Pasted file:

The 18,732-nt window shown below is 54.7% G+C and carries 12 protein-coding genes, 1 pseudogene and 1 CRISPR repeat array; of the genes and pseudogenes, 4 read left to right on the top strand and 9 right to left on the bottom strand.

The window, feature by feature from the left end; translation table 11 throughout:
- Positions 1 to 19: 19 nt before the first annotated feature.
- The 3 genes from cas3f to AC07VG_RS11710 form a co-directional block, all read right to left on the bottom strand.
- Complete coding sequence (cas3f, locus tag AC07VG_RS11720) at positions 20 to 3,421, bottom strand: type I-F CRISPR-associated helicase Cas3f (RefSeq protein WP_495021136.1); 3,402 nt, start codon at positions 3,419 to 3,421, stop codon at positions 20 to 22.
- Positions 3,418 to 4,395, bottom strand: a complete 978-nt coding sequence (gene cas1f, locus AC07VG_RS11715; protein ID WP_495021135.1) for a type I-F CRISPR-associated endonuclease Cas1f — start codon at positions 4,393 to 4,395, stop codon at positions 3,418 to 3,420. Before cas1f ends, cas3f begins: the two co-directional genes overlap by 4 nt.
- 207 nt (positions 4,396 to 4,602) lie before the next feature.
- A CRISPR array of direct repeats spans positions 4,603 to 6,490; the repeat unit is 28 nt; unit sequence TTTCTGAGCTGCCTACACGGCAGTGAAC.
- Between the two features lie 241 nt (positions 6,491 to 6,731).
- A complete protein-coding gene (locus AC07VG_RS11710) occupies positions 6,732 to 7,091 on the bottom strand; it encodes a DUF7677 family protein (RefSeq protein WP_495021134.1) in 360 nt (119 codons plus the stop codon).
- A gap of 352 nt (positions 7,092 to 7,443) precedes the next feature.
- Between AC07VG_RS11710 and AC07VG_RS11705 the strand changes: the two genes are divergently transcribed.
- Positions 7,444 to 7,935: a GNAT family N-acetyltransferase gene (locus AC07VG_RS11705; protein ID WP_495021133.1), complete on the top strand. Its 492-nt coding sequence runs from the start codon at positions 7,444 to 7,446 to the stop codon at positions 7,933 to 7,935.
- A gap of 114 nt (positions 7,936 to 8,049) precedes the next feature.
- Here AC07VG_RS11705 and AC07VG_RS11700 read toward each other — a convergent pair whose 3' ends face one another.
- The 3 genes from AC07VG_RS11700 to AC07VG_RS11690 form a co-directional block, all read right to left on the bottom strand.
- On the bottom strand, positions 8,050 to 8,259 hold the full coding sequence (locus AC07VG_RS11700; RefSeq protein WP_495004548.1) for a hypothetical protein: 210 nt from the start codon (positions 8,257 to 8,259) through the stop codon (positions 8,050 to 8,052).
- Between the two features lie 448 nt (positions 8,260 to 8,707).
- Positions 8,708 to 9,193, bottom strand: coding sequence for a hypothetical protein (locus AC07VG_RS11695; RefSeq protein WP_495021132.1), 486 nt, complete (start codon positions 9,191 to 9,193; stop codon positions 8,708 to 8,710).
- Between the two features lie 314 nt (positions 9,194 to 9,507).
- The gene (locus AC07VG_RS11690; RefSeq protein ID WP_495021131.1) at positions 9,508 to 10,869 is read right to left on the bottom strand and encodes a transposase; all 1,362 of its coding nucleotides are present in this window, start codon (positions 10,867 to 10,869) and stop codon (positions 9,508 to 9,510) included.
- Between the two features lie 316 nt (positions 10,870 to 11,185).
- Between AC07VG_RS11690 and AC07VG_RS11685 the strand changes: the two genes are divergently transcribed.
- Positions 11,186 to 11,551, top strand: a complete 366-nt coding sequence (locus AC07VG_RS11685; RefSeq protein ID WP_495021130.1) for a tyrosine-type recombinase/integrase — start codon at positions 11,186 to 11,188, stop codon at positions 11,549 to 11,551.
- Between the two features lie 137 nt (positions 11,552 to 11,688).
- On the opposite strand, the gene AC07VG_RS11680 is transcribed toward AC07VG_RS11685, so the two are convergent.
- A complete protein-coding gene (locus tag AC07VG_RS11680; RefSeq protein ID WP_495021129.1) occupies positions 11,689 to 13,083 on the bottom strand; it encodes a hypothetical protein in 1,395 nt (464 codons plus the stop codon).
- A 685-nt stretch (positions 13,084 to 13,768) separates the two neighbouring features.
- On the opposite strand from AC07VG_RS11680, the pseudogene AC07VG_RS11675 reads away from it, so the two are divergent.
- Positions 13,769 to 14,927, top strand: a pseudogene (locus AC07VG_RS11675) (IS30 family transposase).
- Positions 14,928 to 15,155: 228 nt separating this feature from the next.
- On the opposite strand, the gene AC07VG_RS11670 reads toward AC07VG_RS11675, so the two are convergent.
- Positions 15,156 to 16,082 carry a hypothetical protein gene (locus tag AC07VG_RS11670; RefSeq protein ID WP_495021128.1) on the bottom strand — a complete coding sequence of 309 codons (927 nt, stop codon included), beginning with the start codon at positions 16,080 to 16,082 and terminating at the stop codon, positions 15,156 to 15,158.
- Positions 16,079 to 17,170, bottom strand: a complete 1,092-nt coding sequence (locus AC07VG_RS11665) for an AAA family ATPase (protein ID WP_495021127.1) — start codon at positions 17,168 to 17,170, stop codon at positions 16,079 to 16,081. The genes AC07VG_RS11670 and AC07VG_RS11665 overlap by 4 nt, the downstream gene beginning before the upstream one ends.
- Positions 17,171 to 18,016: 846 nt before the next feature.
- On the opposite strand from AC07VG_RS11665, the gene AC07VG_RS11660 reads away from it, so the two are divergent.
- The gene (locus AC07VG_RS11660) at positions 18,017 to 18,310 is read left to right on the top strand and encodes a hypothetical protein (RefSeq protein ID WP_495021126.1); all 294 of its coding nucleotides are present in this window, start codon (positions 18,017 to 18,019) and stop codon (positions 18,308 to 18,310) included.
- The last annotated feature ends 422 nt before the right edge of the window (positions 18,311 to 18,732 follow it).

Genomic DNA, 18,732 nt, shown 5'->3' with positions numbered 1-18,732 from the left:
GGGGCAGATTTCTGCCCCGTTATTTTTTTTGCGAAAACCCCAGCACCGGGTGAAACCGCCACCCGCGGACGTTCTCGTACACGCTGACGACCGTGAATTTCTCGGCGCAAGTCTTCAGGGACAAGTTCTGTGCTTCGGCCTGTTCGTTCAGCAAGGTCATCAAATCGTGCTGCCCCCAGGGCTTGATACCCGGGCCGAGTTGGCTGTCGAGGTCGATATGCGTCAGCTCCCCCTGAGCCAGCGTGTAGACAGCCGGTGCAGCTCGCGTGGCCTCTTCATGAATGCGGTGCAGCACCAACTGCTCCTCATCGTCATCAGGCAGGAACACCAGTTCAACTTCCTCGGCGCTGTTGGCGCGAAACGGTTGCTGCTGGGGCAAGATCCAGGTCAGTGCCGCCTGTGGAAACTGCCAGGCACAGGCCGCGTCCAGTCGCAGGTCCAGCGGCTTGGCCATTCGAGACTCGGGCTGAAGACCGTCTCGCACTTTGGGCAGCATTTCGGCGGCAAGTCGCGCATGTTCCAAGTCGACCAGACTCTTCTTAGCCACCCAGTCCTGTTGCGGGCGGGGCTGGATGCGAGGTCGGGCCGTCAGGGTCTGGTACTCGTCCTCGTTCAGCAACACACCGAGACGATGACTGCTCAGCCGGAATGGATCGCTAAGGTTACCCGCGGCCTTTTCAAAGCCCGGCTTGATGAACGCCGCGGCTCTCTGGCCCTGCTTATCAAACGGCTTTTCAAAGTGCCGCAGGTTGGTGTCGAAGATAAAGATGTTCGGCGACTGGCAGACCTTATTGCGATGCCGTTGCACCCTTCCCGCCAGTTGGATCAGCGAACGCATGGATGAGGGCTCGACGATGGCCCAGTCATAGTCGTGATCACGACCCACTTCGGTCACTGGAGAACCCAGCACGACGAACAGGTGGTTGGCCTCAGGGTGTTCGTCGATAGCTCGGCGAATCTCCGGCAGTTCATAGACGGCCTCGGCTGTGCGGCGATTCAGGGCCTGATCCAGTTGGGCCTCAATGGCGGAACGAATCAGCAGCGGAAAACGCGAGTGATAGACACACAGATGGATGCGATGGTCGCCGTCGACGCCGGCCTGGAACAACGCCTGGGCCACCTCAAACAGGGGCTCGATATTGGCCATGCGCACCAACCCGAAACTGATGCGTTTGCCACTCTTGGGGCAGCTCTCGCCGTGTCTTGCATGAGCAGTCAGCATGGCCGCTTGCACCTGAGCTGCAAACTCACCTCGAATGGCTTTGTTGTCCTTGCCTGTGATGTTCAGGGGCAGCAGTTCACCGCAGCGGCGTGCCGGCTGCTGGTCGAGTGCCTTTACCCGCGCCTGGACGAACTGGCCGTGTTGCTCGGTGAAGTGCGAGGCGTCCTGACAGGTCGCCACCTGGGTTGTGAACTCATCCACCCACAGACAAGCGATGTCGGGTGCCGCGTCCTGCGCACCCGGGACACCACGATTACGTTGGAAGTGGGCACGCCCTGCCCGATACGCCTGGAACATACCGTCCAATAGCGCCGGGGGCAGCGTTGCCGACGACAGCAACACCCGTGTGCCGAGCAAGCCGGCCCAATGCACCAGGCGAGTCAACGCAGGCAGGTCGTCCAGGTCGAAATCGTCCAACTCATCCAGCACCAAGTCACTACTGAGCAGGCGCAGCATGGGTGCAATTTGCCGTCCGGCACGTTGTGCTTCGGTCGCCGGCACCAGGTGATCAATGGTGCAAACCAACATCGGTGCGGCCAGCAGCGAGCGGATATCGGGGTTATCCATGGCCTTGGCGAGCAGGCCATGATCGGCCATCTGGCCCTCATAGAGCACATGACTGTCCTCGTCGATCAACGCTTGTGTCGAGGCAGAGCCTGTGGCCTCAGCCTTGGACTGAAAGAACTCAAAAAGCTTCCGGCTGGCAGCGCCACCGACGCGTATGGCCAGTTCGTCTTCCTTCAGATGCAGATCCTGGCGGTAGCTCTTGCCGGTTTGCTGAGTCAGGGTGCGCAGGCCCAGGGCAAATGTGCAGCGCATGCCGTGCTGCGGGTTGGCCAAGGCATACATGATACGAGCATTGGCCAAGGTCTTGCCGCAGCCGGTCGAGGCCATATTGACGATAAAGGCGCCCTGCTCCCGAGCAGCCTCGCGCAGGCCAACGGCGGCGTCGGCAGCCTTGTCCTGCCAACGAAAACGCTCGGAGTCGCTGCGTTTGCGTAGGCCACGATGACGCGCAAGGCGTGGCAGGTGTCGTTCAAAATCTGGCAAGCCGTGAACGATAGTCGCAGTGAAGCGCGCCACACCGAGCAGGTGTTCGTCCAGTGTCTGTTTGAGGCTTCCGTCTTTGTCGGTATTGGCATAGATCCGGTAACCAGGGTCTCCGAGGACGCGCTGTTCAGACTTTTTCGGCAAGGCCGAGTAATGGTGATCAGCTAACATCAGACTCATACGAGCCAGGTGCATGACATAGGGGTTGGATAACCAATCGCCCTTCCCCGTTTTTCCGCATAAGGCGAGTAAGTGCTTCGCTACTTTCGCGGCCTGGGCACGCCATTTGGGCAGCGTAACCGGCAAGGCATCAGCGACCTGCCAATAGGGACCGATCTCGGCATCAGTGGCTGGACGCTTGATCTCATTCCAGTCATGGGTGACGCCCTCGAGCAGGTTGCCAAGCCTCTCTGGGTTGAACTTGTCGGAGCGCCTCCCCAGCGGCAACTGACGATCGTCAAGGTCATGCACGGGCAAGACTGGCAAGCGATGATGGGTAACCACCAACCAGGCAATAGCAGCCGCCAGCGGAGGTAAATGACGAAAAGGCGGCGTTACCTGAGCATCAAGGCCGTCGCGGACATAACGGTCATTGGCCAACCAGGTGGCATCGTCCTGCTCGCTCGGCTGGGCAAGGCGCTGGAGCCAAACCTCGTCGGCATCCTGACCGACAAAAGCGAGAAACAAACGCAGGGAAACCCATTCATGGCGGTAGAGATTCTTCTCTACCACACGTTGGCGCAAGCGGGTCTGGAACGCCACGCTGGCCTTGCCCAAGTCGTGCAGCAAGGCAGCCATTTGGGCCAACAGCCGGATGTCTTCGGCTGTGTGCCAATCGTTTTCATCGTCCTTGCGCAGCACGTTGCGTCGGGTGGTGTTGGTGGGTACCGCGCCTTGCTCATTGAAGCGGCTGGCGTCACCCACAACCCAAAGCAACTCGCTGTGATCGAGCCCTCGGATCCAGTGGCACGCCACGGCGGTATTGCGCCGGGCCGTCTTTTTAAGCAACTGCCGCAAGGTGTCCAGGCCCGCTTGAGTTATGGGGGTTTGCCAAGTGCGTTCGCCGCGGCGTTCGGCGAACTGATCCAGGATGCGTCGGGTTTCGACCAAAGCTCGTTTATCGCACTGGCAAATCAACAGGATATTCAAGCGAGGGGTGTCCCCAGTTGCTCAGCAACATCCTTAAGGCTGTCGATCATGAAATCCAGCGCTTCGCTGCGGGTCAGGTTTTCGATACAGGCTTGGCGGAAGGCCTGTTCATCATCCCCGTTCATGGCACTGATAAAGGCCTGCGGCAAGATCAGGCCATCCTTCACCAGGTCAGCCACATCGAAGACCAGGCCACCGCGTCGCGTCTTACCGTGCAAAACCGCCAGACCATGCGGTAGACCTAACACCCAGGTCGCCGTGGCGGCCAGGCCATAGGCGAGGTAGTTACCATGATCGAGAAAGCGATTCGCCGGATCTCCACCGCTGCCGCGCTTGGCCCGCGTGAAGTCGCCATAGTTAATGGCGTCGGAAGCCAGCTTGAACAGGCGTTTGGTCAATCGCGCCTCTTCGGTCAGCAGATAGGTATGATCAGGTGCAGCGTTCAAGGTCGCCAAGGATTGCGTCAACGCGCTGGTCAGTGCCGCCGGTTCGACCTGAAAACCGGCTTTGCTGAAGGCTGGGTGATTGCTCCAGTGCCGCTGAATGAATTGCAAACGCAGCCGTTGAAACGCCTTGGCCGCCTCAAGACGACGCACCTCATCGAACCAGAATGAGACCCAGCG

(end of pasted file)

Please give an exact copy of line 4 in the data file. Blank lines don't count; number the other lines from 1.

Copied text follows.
- The 3 genes from cas3f to AC07VG_RS11710 form a co-directional block, all read right to left on the bottom strand.